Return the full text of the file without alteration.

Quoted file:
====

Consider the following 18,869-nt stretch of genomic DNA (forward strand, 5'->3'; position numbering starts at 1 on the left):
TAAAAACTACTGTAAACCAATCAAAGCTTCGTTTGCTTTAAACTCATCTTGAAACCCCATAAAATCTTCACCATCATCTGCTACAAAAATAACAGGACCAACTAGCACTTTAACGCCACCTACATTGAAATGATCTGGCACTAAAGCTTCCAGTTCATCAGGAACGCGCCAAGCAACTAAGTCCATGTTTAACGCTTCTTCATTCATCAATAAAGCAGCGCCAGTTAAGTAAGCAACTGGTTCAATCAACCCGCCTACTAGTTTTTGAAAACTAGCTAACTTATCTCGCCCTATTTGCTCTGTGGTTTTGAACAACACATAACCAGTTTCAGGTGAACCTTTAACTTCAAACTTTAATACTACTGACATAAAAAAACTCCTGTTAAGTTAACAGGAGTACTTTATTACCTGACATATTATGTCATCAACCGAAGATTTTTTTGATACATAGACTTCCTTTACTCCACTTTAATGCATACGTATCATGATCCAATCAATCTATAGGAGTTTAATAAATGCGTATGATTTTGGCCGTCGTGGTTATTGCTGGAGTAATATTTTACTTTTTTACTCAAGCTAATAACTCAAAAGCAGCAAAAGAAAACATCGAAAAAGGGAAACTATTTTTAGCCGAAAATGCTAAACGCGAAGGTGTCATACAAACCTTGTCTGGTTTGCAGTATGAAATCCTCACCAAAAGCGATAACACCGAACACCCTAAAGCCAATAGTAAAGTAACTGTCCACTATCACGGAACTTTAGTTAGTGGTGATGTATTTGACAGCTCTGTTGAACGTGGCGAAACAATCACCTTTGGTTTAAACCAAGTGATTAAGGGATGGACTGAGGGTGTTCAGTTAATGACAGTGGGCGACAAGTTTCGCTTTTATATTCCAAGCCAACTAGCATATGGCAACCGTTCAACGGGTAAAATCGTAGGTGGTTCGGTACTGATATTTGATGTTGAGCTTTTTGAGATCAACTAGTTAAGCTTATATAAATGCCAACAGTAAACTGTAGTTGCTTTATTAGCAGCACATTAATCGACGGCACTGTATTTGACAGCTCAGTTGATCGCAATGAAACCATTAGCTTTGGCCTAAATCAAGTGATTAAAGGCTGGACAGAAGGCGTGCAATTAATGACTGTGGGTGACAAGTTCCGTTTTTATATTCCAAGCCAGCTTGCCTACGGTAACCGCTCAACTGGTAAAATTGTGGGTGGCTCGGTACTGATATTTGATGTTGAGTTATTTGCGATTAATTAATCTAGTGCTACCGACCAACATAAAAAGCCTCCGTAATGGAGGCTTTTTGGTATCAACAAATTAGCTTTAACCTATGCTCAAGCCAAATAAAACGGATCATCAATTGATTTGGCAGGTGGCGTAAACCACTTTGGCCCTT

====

Consider the following 18,869-nt stretch of genomic DNA (forward strand, 5'->3'; position numbering starts at 1 on the left):
TAAAAACTACTGTAAACCAATCAAAGCTTCGTTTGCTTTAAACTCATCTTGAAACCCCATAAAATCTTCACCATCATCTGCTACAAAAATAACAGGACCAACTAGCACTTTAACGCCACCTACATTGAAATGATCTGGCACTAAAGCTTCCAGTTCATCAGGAACGCGCCAAGCAACTAAGTCCATGTTTAACGCTTCTTCATTCATCAATAAAGCAGCGCCAGTTAAGTAAGCAACTGGTTCAATCAACCCGCCTACTAGTTTTTGAAAACTAGCTAACTTATCTCGCCCTATTTGCTCTGTGGTTTTGAACAACACATAACCAGTTTCAGGTGAACCTTTAACTTCAAACTTTAATACTACTGACATAAAAAAACTCCTGTTAAGTTAACAGGAGTACTTTATTACCTGACATATTATGTCATCAACCGAAGATTTTTTTGATACATAGACTTCCTTTACTCCACTTTAATGCATACGTATCATGATCCAATCAATCTATAGGAGTTTAATAAATGCGTATGATTTTGGCCGTCGTGGTTATTGCTGGAGTAATATTTTACTTTTTTACTCAAGCTAATAACTCAAAAGCAGCAAAAGAAAACATCGAAAAAGGGAAACTATTTTTAGCCGAAAATGCTAAACGCGAAGGTGTCATACAAACCTTGTCTGGTTTGCAGTATGAAATCCTCACCAAAAGCGATAACACCGAACACCCTAAAGCCAATAGTAAAGTAACTGTCCACTATCACGGAACTTTAGTTAGTGGTGATGTATTTGACAGCTCTGTTGAACGTGGCGAAACAATCACCTTTGGTTTAAACCAAGTGATTAAGGGATGGACTGAGGGTGTTCAGTTAATGACAGTGGGCGACAAGTTTCGCTTTTATATTCCAAGCCAACTAGCATATGGCAACCGTTCAACGGGTAAAATCGTAGGTGGTTCGGTACTGATATTTGATGTTGAGCTTTTTGAGATCAACTAGTTAAGCTTATATAAATGCCAACAGTAAACTGTAGTTGCTTTATTAGCAGCACATTAATCGACGGCACTGTATTTGACAGCTCAGTTGATCGCAATGAAACCATTAGCTTTGGCCTAAATCAAGTGATTAAAGGCTGGACAGAAGGCGTGCAATTAATGACTGTGGGTGACAAGTTCCGTTTTTATATTCCAAGCCAGCTTGCCTACGGTAACCGCTCAACTGGTAAAATTGTGGGTGGCTCGGTACTGATATTTGATGTTGAGTTATTTGCGATTAATTAATCTAGTGCTACCGACCAACATAAAAAGCCTCCGTAATGGAGGCTTTTTGGTATCAACAAATTAGCTTTAACCTATGCTCAAGCCAAATAAAACGGATCATCAATTGATTTGGCAGGTGGCGTAAACCACTTTGGCCCTT